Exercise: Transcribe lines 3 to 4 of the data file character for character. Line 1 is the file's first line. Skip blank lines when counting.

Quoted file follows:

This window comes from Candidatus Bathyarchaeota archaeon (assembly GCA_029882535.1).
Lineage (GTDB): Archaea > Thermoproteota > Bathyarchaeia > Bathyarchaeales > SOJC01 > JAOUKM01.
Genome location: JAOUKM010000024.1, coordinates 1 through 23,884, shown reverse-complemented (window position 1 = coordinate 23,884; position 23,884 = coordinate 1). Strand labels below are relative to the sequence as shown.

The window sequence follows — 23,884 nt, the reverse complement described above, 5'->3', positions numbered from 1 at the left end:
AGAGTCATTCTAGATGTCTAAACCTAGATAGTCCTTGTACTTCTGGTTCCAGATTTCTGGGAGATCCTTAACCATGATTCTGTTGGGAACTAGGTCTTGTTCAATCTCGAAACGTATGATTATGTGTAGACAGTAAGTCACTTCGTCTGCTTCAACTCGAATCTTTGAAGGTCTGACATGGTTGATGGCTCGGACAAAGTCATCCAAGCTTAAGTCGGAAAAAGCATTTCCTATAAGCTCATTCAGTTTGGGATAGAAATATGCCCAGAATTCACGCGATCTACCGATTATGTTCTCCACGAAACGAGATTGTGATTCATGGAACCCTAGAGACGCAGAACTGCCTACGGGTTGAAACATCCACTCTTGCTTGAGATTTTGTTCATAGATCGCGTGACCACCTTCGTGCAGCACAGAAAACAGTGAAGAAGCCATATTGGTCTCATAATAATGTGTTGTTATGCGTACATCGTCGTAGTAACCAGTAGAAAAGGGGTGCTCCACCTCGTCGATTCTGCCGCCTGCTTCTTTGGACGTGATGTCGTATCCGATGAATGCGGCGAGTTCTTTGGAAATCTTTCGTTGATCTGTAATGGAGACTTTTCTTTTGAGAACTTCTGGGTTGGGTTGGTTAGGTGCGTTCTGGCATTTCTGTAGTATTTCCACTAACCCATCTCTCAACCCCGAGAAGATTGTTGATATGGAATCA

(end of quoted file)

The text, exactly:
Genome location: JAOUKM010000024.1, coordinates 1 through 23,884, shown reverse-complemented (window position 1 = coordinate 23,884; position 23,884 = coordinate 1). Strand labels below are relative to the sequence as shown.

The window sequence follows — 23,884 nt, the reverse complement described above, 5'->3', positions numbered from 1 at the left end: